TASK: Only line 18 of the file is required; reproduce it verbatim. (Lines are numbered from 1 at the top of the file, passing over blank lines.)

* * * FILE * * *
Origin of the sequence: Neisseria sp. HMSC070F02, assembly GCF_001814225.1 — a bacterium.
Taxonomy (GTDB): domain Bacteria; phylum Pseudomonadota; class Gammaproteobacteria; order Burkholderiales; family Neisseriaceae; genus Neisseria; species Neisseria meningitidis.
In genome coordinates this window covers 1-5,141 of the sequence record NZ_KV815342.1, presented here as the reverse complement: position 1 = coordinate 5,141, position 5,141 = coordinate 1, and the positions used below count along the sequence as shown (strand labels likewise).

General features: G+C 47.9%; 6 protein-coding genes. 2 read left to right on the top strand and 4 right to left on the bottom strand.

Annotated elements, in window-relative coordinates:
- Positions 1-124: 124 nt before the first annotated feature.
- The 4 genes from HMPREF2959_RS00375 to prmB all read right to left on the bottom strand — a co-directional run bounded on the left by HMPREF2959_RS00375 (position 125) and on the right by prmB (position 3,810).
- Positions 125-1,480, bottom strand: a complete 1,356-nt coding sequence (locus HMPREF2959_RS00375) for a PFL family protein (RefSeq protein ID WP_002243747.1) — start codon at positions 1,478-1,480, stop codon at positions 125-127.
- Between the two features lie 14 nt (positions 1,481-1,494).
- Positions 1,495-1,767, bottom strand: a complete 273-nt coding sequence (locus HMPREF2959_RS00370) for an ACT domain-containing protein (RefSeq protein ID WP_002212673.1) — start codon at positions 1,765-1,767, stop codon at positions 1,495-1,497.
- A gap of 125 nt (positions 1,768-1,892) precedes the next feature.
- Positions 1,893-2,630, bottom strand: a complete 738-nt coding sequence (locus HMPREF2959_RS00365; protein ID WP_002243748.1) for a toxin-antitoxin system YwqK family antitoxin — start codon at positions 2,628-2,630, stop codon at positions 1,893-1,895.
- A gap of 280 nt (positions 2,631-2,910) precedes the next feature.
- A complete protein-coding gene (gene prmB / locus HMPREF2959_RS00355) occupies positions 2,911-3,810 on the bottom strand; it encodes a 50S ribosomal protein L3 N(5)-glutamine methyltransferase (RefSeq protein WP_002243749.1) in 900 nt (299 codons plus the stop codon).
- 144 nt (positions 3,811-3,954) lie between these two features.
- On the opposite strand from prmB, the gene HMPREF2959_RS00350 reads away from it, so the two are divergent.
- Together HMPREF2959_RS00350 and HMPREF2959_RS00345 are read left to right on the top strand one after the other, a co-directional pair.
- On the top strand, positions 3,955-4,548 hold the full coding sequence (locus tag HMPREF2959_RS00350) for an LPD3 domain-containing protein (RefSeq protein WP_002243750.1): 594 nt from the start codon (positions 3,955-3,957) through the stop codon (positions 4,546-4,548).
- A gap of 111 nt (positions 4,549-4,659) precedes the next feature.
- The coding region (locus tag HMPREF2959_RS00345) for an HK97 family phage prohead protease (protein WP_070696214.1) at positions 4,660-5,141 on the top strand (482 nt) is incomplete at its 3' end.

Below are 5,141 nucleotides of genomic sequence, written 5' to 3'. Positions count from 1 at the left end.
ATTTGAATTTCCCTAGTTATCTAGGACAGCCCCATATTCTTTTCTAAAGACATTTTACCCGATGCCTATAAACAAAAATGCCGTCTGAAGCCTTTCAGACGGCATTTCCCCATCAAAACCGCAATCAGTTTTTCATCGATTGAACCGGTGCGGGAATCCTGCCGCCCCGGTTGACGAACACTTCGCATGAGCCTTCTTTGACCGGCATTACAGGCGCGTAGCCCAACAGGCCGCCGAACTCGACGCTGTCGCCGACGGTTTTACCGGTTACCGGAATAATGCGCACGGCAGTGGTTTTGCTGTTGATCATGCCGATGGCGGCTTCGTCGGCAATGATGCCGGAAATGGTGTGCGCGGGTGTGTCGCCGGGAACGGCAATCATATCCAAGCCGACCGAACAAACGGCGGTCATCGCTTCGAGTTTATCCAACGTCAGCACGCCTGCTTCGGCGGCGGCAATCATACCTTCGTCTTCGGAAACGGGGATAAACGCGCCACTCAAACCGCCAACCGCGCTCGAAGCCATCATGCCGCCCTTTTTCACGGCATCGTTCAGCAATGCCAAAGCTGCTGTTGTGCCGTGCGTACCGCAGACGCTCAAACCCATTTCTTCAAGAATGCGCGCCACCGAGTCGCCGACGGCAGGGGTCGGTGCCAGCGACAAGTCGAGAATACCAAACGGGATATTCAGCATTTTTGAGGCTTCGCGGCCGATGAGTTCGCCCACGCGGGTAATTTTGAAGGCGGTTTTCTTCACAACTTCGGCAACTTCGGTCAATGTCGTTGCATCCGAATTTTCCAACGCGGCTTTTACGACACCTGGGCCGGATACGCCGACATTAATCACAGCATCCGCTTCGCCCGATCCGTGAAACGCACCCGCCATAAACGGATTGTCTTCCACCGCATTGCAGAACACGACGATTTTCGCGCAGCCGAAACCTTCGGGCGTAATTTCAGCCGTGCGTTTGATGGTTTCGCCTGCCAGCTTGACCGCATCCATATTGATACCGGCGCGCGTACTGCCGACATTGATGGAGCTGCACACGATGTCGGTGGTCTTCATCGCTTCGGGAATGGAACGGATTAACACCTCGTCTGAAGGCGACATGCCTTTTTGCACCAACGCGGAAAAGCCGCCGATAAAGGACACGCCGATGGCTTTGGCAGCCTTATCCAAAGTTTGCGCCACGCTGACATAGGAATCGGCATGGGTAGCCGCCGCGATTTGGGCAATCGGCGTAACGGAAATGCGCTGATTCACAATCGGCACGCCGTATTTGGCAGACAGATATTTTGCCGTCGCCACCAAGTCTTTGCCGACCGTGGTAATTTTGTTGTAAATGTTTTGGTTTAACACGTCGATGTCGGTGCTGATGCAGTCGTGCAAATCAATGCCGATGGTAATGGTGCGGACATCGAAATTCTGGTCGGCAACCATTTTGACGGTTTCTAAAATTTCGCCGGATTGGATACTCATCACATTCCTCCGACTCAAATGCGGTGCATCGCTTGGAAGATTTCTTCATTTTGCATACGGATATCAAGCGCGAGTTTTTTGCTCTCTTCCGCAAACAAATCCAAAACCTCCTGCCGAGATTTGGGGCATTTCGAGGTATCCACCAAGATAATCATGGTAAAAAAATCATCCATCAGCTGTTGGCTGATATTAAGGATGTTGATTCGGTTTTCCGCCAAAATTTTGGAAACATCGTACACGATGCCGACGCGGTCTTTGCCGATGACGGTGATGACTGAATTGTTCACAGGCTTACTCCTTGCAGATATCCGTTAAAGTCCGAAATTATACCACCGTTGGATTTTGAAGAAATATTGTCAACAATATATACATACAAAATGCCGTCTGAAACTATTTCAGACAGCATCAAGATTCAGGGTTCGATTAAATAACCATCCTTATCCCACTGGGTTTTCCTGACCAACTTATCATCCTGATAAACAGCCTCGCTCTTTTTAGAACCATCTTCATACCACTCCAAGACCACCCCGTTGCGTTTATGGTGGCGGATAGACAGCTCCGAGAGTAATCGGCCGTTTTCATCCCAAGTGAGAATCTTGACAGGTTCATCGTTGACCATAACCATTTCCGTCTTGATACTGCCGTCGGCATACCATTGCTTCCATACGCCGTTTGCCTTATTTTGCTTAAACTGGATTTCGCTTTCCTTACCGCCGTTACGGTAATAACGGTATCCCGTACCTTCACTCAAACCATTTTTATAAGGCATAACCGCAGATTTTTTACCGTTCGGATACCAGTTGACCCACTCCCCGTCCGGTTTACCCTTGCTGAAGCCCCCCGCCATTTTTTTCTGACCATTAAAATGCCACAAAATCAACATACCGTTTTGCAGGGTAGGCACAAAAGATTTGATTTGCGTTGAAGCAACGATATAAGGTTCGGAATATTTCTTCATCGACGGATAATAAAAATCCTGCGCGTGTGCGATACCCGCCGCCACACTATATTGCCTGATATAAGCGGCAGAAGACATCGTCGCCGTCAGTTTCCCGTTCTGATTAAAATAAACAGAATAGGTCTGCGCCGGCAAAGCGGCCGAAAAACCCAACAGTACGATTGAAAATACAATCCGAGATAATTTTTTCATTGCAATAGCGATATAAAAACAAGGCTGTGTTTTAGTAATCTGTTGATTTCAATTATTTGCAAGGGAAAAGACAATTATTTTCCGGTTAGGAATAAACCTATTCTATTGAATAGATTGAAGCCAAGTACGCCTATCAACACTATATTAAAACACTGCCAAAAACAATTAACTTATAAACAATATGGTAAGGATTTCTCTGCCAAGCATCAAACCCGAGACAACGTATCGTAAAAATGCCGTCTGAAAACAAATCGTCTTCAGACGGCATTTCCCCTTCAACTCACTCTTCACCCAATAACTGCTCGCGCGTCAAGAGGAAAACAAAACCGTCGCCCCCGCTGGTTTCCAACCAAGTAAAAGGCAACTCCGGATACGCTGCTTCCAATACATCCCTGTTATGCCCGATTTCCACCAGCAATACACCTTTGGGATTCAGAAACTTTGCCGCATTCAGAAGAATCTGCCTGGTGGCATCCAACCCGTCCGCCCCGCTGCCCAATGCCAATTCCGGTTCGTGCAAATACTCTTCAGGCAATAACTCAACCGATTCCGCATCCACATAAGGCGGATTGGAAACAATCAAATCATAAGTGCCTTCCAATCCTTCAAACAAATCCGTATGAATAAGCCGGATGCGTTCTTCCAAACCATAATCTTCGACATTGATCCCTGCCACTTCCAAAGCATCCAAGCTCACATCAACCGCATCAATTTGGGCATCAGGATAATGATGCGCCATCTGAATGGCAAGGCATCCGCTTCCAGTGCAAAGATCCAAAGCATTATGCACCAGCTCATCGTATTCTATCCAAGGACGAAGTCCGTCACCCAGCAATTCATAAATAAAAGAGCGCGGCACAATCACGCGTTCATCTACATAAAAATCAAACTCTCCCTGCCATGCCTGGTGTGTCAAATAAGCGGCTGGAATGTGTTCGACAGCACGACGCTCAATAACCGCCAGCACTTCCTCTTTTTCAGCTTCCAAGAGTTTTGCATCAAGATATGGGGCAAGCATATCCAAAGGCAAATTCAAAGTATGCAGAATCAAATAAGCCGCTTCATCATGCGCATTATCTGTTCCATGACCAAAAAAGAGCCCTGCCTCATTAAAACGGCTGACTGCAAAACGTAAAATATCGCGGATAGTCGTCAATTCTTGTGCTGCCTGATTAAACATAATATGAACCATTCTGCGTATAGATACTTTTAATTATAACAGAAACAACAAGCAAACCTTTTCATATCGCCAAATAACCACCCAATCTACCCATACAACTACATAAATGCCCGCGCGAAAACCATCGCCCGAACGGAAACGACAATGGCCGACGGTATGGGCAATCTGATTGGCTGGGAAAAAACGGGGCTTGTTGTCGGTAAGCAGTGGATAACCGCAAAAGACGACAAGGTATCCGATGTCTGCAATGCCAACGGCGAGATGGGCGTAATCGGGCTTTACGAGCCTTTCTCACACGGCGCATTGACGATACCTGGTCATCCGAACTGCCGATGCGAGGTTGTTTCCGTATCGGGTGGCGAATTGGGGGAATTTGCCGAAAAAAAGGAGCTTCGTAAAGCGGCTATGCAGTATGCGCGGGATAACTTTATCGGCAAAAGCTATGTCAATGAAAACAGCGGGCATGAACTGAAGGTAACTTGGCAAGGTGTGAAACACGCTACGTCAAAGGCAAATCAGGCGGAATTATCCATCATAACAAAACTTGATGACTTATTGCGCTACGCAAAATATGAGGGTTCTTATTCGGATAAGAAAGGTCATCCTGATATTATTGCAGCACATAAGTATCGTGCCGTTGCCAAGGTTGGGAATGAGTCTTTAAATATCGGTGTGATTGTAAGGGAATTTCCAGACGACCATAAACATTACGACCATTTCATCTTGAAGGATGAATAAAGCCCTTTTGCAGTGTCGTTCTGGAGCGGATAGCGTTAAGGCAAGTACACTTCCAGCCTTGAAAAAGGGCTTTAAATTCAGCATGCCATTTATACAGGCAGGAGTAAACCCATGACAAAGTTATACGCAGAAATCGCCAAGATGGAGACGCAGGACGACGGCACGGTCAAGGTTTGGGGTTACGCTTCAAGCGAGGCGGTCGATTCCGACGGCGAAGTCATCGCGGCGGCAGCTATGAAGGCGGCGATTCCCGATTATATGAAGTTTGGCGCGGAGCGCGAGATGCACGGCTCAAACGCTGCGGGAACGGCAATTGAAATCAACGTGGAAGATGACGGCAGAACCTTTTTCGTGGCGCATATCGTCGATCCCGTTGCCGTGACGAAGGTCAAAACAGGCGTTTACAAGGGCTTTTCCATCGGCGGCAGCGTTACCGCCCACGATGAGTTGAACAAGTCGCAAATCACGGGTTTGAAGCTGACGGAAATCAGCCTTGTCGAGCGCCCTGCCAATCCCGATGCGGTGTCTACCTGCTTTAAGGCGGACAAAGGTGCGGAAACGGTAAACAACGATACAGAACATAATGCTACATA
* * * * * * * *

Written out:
- On the top strand, positions 3,955-4,548 hold the full coding sequence (locus tag HMPREF2959_RS00350) for an LPD3 domain-containing protein (RefSeq protein WP_002243750.1): 594 nt from the start codon (positions 3,955-3,957) through the stop codon (positions 4,546-4,548).